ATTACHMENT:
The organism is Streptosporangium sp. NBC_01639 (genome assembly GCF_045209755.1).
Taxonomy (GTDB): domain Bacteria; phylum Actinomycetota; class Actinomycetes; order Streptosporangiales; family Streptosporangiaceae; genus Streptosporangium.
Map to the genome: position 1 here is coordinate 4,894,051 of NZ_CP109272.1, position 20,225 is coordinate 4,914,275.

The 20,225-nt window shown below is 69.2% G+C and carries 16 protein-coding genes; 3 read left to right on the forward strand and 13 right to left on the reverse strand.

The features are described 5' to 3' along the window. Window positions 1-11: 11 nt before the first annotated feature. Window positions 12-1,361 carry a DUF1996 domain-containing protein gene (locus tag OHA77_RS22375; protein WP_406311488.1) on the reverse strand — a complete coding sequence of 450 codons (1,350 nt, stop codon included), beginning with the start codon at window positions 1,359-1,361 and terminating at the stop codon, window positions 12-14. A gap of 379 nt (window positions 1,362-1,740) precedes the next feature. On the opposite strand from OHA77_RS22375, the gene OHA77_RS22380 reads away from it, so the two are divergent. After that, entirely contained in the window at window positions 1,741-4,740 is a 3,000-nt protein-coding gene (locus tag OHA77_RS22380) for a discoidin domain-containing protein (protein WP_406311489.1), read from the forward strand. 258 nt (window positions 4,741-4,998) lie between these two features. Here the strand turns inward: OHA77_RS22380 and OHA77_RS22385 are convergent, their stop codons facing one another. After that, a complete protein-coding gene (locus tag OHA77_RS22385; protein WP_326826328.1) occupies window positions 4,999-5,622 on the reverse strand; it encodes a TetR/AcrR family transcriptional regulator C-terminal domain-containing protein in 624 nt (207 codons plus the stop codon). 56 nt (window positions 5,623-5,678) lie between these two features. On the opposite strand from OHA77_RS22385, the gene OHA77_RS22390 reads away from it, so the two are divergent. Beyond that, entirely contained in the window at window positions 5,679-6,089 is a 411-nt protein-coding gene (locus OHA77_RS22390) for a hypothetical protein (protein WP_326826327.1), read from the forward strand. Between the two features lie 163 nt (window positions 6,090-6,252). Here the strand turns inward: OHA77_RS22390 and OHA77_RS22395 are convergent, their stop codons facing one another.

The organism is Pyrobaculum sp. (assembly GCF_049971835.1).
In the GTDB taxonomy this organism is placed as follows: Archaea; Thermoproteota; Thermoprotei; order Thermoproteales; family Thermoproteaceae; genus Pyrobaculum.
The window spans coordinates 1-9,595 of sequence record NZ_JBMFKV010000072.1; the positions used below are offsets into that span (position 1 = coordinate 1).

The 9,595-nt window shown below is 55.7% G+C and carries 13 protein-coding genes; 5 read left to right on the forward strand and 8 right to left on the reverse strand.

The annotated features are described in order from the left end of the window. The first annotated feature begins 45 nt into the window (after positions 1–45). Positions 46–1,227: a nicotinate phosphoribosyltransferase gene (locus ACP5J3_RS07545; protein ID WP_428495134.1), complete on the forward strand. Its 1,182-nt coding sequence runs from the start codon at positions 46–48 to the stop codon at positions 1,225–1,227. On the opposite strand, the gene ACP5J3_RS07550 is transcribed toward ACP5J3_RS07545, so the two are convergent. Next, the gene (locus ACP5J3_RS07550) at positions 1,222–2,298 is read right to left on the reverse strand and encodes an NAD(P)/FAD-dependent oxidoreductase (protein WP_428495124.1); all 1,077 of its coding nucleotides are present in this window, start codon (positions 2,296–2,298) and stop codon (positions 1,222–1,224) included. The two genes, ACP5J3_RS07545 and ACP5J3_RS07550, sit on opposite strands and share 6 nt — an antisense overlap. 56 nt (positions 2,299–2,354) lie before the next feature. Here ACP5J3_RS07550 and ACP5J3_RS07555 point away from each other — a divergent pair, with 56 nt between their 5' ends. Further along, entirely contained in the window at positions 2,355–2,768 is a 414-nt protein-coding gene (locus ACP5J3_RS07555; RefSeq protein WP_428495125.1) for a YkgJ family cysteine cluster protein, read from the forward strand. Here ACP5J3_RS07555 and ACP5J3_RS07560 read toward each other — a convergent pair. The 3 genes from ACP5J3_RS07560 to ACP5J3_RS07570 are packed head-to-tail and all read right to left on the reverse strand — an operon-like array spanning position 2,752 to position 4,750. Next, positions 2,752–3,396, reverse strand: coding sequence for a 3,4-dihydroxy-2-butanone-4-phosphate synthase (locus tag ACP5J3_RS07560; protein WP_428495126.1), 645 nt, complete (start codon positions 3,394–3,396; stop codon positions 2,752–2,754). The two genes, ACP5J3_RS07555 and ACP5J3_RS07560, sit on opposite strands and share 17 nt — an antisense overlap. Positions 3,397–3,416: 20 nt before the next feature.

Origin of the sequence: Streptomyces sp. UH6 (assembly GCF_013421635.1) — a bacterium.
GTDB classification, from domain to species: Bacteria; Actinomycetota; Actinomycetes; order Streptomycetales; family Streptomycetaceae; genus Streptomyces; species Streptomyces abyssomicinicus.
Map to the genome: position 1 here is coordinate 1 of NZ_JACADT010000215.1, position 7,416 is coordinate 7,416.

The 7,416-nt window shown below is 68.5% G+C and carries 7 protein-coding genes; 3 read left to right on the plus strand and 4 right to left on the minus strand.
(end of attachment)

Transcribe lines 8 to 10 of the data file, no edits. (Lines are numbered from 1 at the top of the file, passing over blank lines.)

The window spans coordinates 1-9,595 of sequence record NZ_JBMFKV010000072.1; the positions used below are offsets into that span (position 1 = coordinate 1).

The 9,595-nt window shown below is 55.7% G+C and carries 13 protein-coding genes; 5 read left to right on the forward strand and 8 right to left on the reverse strand.

The annotated features are described in order from the left end of the window. The first annotated feature begins 45 nt into the window (after positions 1–45). Positions 46–1,227: a nicotinate phosphoribosyltransferase gene (locus ACP5J3_RS07545; protein ID WP_428495134.1), complete on the forward strand. Its 1,182-nt coding sequence runs from the start codon at positions 46–48 to the stop codon at positions 1,225–1,227. On the opposite strand, the gene ACP5J3_RS07550 is transcribed toward ACP5J3_RS07545, so the two are convergent. Next, the gene (locus ACP5J3_RS07550) at positions 1,222–2,298 is read right to left on the reverse strand and encodes an NAD(P)/FAD-dependent oxidoreductase (protein WP_428495124.1); all 1,077 of its coding nucleotides are present in this window, start codon (positions 2,296–2,298) and stop codon (positions 1,222–1,224) included. The two genes, ACP5J3_RS07545 and ACP5J3_RS07550, sit on opposite strands and share 6 nt — an antisense overlap. 56 nt (positions 2,299–2,354) lie before the next feature. Here ACP5J3_RS07550 and ACP5J3_RS07555 point away from each other — a divergent pair, with 56 nt between their 5' ends. Further along, entirely contained in the window at positions 2,355–2,768 is a 414-nt protein-coding gene (locus ACP5J3_RS07555; RefSeq protein WP_428495125.1) for a YkgJ family cysteine cluster protein, read from the forward strand. Here ACP5J3_RS07555 and ACP5J3_RS07560 read toward each other — a convergent pair. The 3 genes from ACP5J3_RS07560 to ACP5J3_RS07570 are packed head-to-tail and all read right to left on the reverse strand — an operon-like array spanning position 2,752 to position 4,750. Next, positions 2,752–3,396, reverse strand: coding sequence for a 3,4-dihydroxy-2-butanone-4-phosphate synthase (locus tag ACP5J3_RS07560; protein WP_428495126.1), 645 nt, complete (start codon positions 3,394–3,396; stop codon positions 2,752–2,754). The two genes, ACP5J3_RS07555 and ACP5J3_RS07560, sit on opposite strands and share 17 nt — an antisense overlap. Positions 3,397–3,416: 20 nt before the next feature.